Yes, that’s a panel…a blank canvas as it were… which means that YES I am going to be painting again…any minute now. And yes, that’s an apple basket and a Stayman I think on the panel. Last night I took a previousely prepared panel and slathered on a final coat of the primo gesso ( Artboards Panel Gesso ) and this morning it was ready for the gentle wet-sanding which leaves that ultra smooth finish that I crave. You need to find a source of strong raking light to dance across the panel so the otherwise invisible imperfections can be spotted and sanded out. Today I let mother nature be the lightbulb as well as the drying source.

I have come to understand, though not always appreciate, that each painting has its own agenda, its own time to be rendered. I tried several times last fall, and then again in the spring, to work on the apple picking series which I had sketched out and planned to include in this year’s Granary show. But it wasn’t in the cards. Not its time… until now. It made me wait until the crisp autumn air sent me running for the first sweatshirt of the season…and the local orchard was announcing that it was time for pick-your-own…and the saigon cinnamon jar tumbled off the shelf and into my great grandmother’s dough bowl.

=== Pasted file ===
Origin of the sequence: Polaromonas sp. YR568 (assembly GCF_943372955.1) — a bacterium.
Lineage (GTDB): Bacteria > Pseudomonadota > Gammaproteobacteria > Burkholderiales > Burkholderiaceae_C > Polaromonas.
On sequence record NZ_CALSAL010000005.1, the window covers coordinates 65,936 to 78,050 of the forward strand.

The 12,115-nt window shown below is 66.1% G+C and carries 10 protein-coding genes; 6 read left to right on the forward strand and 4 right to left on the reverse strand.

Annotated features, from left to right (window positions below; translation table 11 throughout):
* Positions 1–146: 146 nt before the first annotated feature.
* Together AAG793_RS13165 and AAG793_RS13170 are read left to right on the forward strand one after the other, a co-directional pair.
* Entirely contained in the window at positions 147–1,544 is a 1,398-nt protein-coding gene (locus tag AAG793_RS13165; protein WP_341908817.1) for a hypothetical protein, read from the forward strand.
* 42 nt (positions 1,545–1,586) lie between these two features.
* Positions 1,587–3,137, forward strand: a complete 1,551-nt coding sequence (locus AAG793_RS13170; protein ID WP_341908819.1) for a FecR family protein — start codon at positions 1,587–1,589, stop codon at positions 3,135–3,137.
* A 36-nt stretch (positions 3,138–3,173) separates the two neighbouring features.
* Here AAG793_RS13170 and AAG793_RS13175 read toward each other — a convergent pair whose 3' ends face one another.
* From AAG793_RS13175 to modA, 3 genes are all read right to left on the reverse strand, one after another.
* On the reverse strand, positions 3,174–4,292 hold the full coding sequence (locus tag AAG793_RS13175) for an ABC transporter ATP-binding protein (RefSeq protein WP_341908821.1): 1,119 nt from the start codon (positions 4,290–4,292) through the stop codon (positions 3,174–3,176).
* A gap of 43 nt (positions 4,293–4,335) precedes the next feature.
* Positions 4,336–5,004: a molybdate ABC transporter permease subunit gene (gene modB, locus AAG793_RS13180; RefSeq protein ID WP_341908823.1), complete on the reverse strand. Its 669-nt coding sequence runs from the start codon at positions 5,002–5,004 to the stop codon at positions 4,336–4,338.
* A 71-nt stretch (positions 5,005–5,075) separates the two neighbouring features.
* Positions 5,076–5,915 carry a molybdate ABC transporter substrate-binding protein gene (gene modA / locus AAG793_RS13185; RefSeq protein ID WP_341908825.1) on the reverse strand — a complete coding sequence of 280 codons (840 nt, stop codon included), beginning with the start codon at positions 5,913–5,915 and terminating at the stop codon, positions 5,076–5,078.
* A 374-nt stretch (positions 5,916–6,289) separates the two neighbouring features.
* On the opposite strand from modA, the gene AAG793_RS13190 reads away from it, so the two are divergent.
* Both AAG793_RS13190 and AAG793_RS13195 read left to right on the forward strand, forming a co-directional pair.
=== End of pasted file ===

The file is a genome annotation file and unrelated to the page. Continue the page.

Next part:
OK got it. I dug out the NC Wyeth quote which inspired the series when I read it in his letters last winter, ” I have all this and more, yet how I would like to relax; to be content with a wheelbarrow, a rake, an apple basket, a pipe.” And I sent Pat to her favorite farm stand to beg for a basket and Finnegan and I drove over to the orchard and picked a bushel of the finest looking apples…which, she reports, tasted pretty good too. Then we took a trip to Saren’s house to put the pieces of her old wooden wheelbarrow in the truck and bring it back to the studio for the setup.

With a bit of repair work it was strong enough to hold the apple basket and the rake and the pipe. So here’s a rare look at the first stage of the composition…

I say rare because, like any good magician, you risk letting down your audience if they see what goes on behind the curtain. I’m just so excited to be working at my day job again that I’m throwing open all the windows and doors.

Starting off the day with panel making at dawn… I can’t wait to see what other wonders await…

Take a big bite out of your day !


I’ve spent most lunch hours over the last six months reading through the letters of N.C. Wyeth. The book itself is over three inches thick and, with my increasingly distracted and dissembling attention span, I thought it might be a resource volume to be dipped into at random and occasionally. But I have been enthralled and am enjoying reading each entry in order, living his life along with him and the family, and taking myself back to the early days of Chadds Ford, a place I know well.